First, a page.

The lone gunman was also dead. He had "moved across the northern part of the province and committed what appears to be several homicides," Royal Canadian Mounted Police [RCMP] Chief Superintendent Chris Leather said.
A possible motive was unclear; police said many of his victims did not know the killer. At one point, he apparently disguised himself as a police officer, investigators added. Several bodies turned up inside and outside a home in the town of Portapique, which police called the first crime scene.
Among the victims, at least one officer died and another suffered injuries, according to Brian Sauvé, the president of the National Police Federation union. The dead officer was identified as Constable Heidi Stevenson, a mother of two and a 23-year veteran of the force.
Investigators said earlier that they took the suspect into custody before later adding that he died. They did not give specifics.
An initial tweet around midnight from police asked people to avoid the Portapique area and stay indoors as officers responded to a firearms complaint.
About three hours later, police tweeted that the suspect had been taken into custody at a gas station in Enfield, Nova Scotia.
Several building fires were reported as well, but police didn’t immediately confirm details.
"My heart goes out to everyone affected in what is a terrible situation," Prime Minister Justin Trudeau said.
“I never imagined when I went to bed last night that I would wake up to the horrific news that an active shooter was on the loose in Nova Scotia,″ Premier Stephen McNeil said. “This is one of the most senseless acts of violence in our province’s history.”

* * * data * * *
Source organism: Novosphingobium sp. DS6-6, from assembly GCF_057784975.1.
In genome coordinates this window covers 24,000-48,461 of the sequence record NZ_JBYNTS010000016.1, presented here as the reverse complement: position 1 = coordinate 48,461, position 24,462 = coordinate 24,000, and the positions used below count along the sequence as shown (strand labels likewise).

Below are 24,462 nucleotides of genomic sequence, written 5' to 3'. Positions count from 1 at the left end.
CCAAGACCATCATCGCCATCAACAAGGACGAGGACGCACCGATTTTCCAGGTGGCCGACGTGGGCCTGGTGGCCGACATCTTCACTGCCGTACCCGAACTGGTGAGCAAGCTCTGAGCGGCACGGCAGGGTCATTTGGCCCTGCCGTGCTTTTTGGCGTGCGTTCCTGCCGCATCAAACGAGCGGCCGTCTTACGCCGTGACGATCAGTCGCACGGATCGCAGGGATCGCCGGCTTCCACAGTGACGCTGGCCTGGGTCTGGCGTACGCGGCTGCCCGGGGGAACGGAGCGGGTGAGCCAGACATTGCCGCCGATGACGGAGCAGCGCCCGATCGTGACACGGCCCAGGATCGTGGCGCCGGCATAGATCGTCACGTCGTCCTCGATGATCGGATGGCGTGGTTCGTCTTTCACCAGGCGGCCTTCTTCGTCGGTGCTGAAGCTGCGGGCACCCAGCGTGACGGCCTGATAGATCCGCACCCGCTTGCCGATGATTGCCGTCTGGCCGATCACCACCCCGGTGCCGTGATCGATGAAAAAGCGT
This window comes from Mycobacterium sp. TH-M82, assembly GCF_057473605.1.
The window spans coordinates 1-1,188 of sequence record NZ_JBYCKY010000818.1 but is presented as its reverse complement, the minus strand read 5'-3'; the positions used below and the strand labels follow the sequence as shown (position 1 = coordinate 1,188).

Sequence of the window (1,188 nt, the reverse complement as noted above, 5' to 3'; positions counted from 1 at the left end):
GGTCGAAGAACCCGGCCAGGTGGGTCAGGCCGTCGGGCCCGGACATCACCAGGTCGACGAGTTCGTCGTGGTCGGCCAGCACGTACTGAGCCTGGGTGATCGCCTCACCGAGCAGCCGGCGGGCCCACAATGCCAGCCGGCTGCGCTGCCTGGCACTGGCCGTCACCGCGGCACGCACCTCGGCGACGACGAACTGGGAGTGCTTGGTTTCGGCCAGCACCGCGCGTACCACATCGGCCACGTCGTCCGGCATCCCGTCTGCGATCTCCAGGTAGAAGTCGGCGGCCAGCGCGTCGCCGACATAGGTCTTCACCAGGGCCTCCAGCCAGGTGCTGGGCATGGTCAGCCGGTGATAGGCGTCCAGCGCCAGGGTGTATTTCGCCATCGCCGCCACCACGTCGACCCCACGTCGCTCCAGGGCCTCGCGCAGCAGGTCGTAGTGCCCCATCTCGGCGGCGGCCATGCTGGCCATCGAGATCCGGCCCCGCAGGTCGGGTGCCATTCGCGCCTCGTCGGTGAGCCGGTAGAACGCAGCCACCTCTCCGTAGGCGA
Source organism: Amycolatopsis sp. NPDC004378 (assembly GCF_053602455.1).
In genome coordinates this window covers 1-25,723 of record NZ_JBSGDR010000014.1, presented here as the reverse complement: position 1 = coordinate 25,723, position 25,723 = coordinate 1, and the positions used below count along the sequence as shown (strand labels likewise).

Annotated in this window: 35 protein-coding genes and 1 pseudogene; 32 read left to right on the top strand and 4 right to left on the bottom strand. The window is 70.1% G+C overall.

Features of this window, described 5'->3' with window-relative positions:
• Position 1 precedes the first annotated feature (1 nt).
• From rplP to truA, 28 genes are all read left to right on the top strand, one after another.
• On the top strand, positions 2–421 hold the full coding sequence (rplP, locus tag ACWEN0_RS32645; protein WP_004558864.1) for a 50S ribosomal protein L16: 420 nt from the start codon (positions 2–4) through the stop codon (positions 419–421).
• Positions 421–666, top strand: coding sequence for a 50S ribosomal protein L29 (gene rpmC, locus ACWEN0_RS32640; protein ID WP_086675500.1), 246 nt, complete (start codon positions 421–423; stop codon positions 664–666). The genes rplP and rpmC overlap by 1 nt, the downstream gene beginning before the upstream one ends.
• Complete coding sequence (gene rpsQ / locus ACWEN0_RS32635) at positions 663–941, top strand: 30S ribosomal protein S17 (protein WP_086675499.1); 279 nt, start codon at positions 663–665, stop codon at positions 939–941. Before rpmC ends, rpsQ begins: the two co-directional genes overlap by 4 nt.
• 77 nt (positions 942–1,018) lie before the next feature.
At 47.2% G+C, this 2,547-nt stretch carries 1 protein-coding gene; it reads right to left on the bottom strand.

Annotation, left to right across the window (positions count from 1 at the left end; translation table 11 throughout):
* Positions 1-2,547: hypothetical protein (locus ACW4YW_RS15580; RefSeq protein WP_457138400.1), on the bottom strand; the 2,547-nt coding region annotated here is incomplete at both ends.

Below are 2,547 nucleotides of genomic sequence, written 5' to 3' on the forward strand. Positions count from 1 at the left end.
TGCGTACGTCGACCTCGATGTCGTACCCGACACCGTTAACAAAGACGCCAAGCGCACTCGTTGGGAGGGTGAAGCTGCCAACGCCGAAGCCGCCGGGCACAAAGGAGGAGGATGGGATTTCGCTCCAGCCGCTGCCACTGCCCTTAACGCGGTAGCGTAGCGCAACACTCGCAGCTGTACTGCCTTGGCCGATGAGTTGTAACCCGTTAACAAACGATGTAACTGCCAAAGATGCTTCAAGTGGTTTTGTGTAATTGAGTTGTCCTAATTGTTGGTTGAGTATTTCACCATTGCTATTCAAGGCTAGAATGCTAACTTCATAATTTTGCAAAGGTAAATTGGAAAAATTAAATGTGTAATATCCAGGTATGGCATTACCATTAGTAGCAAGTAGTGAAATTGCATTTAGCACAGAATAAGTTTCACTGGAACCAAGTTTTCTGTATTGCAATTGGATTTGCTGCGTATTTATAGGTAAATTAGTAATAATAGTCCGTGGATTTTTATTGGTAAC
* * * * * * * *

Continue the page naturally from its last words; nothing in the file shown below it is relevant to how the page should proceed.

He added that it was an additional “heavy burden” amid efforts to contain the coronavirus.
As police were seeking the suspect, they tweeted that he may have been driving what appeared to be an RCMP vehicle and wearing an RCMP uniform. Police said he was not a mountie.
Tom Taggart, a lawmaker in the municipality of Colchester, said the shooting shook the otherwise quiet community.
"This is just an absolutely wonderful, peaceful quiet community and the idea that this could happen in our community is unbelievable," Taggart said by phone from his home in Bass River, near the lockdown area.
"People live here because of the peace and quiet and it's just an absolute tragedy," he added.
Taggart said he didn't know the suspect well, but spoke to him a few times when he called about municipal issues.
The Associated Press contributed to this report.